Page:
This was the 52nd year since the people of Japan started to celebrate Respect for the Aged Day. Half a century ago, the Japanese started to pay respect to their aged loved ones every year on the third Monday in September. On this day they give recognition to their senior citizens for their contribution to culture and society in general and also to their longevity. By just looking at this custom from the Land of the Rising Sun, it is easy to understand why Japan is considered a country that is a leader in senior care. Because of this, there is so much that we Americans can learn from them and their behavior towards the elderly.
Celebrating Respect for the Aged Day
This day is a true festival in Japan. It is celebrated with music, gift giving, dancing, but most of all with the time people dedicate to their elderly loved ones. Most seniors agree that the best part of being old is that you have more time to spend with your family. Holidays such as this one give more chances to spend quality time surrounded with loved ones. Unfortunately, this day is not celebrated in the United States. Many people are not even aware of its existence. What’s even worse, people don’t know when Grandparents Day is, which actually is celebrated in the US. The reason is simple. American culture is not as appreciative of its seniors as the Japanese are.
Attitudes About Age
One of the primary reasons why Japan is so kind towards its elderly citizens is because the country is influenced by eastern ideologies such as Taoism, Buddhism, and Confucianism. All of these ideologies are adamant about the fact that older people need to be treated with respect. Not only for their age and personality but for the life experience that they collected over the years, which is something held in high regard in that country.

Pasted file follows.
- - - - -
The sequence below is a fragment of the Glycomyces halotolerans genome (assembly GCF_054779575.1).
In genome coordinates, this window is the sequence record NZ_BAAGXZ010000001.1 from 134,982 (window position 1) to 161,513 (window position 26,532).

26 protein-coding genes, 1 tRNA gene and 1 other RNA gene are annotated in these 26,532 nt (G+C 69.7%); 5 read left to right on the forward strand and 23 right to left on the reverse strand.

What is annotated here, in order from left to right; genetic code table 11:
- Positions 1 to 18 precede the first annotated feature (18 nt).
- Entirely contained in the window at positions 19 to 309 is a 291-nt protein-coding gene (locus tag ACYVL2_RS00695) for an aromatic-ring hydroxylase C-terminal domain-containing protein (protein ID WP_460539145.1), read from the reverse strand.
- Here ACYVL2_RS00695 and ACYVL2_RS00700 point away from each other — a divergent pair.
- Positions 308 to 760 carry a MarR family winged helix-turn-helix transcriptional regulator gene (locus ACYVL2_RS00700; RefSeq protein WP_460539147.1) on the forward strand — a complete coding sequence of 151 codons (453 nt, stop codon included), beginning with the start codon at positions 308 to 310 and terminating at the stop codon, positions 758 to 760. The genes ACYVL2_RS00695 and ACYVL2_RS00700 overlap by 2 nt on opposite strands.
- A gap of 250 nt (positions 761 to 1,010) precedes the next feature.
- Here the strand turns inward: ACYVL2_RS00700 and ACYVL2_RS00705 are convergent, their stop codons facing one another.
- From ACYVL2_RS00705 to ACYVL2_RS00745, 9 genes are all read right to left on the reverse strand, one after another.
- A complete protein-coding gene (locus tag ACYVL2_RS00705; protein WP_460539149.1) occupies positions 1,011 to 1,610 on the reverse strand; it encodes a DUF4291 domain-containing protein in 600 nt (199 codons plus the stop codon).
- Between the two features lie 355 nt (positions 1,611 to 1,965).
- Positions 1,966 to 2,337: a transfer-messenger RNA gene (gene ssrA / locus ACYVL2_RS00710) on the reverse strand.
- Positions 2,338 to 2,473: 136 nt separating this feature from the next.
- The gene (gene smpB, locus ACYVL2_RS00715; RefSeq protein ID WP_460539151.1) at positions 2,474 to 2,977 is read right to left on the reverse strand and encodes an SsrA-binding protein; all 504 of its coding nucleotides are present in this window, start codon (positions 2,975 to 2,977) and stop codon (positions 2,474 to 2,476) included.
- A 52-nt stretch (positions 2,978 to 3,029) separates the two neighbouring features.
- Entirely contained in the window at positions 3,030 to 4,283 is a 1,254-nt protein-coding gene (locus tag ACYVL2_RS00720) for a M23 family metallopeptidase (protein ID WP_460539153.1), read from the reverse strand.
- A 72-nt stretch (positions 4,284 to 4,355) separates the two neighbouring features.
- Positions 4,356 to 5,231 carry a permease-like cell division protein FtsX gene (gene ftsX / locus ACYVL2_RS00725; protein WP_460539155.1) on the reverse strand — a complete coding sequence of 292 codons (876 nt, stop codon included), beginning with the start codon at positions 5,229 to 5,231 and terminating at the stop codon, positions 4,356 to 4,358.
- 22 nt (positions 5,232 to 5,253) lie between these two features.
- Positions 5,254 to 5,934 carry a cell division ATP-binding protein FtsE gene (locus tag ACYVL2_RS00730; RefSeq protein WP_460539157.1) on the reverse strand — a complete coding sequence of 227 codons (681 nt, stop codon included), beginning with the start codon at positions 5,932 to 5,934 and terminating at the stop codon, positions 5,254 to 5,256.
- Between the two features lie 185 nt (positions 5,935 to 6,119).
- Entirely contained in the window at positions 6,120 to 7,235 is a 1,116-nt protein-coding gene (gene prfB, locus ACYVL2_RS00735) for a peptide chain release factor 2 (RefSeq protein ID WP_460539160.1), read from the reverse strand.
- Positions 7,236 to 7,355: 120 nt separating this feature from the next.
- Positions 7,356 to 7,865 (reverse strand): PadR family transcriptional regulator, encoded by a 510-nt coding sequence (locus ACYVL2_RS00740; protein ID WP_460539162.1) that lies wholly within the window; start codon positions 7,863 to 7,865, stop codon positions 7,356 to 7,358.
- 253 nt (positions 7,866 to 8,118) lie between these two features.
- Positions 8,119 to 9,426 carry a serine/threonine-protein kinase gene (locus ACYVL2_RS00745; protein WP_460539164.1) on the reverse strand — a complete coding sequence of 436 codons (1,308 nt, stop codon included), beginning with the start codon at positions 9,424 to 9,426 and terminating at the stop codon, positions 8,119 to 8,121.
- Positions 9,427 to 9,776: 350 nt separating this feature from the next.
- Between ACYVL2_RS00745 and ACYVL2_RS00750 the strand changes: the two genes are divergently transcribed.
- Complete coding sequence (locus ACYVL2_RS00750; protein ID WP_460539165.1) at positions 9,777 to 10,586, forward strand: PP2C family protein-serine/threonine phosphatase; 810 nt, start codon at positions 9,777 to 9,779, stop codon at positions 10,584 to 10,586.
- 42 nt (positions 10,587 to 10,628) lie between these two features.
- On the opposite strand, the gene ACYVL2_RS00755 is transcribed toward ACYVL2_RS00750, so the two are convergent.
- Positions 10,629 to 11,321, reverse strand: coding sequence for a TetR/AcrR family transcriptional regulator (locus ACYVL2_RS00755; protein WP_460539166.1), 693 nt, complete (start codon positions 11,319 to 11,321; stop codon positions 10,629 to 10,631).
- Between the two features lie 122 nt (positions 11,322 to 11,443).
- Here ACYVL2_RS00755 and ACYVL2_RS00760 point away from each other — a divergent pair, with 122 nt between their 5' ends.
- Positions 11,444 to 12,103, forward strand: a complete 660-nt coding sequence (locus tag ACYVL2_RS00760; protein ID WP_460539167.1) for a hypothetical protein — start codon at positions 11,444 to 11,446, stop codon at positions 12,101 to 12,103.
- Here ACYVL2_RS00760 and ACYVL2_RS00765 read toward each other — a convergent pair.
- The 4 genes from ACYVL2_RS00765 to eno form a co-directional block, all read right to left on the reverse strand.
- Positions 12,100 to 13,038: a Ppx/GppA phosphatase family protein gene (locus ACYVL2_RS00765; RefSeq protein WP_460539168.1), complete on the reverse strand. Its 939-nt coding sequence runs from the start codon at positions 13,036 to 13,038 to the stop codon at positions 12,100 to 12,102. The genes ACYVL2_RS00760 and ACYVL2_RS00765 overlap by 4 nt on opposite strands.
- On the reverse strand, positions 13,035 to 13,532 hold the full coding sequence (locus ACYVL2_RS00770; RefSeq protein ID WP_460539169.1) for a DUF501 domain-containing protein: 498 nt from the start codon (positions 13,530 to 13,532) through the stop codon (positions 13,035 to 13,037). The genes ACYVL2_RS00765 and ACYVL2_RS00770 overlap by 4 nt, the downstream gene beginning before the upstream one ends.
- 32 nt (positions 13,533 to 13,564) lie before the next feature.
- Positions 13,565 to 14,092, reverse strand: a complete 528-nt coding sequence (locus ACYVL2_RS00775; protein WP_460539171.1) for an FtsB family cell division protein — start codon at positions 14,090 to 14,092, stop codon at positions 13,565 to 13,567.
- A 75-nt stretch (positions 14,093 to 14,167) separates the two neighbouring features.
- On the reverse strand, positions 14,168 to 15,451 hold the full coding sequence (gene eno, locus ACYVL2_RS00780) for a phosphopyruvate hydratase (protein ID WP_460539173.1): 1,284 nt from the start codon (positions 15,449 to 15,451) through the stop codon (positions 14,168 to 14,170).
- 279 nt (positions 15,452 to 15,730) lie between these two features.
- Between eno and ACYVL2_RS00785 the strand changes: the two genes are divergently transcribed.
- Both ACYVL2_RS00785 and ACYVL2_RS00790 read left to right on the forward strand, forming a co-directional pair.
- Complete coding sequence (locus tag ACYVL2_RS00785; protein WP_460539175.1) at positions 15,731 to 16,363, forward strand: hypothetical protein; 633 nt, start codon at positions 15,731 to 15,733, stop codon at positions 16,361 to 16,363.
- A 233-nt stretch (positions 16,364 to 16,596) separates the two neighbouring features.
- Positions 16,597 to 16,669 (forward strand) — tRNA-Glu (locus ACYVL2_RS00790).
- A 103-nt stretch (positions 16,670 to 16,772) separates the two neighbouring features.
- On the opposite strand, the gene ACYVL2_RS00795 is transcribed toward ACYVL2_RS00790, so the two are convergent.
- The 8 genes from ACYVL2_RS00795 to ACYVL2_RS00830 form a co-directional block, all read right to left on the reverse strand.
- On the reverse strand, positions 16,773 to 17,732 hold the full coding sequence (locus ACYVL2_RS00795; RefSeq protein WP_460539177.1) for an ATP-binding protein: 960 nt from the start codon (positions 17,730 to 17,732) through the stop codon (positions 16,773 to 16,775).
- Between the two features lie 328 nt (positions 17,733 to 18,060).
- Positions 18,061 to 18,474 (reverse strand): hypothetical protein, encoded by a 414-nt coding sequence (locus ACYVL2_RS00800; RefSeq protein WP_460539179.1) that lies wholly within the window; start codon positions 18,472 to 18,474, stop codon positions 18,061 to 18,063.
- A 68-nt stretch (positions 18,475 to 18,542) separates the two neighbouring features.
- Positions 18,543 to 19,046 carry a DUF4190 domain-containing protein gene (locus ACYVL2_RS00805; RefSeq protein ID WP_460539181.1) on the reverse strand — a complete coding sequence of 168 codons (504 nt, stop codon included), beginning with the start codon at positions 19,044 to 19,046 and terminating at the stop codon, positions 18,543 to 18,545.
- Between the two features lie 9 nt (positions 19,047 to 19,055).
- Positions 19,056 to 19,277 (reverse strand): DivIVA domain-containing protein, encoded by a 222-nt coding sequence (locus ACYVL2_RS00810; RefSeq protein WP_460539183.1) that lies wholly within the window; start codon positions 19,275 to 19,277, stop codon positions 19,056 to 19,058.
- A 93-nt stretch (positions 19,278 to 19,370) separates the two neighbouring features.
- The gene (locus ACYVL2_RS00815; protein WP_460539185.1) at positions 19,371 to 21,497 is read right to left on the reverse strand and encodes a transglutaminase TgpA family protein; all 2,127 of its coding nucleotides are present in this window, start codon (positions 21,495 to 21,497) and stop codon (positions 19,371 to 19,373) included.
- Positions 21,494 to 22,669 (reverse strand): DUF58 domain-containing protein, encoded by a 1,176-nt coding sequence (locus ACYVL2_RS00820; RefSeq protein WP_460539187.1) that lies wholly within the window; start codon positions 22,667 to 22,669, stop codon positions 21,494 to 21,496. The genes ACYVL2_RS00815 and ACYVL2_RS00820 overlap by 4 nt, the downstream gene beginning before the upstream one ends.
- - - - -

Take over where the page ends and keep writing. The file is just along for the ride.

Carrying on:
The deep connection between young and old in Japan is seen in the fact that they have the most aged population in the world. The median age in Japan stands at 41, while the life expectancy is at 83. With this, they already have roots of respect for elderly planted deep inside them. In the last few years, the number of seniors that live alone in Japan is on the rise, but even with a trend like this, they are nowhere near the number in the United States.
Combating Adult Failure to Thrive
Living alone has its advantages. But seniors who live in communities can give their contributions to the economic, social, and emotional well-being of their loved ones. Some people who live alone struggle to complete simple tasks and are often left isolated, which leads to feelings of incompetence and can often lead to severe medical conditions such as depression. Another state that can arise in these seniors is AFTT (adult failure to thrive).
This condition occurs when seniors start to decline medically without a clear physical explanation. Some of the symptoms that accompany AFTT are weight loss, dehydration, inactivity, and decreased appetite. For seniors that suffer from this condition, one of the solutions might be companion care. If your loved one is living in a country that is not supportive towards its elderly in the way Japan is, companion care can be the difference between life and death.
What the Future Holds for the Elderly in the US
Not all older adults live in an age-supportive culture such as Japan. But in the future, America will need to turn to their elderly and recognize them as an equal part of society and one that can still contribute. The two countries have similarities, as America is fast becoming an aging society.
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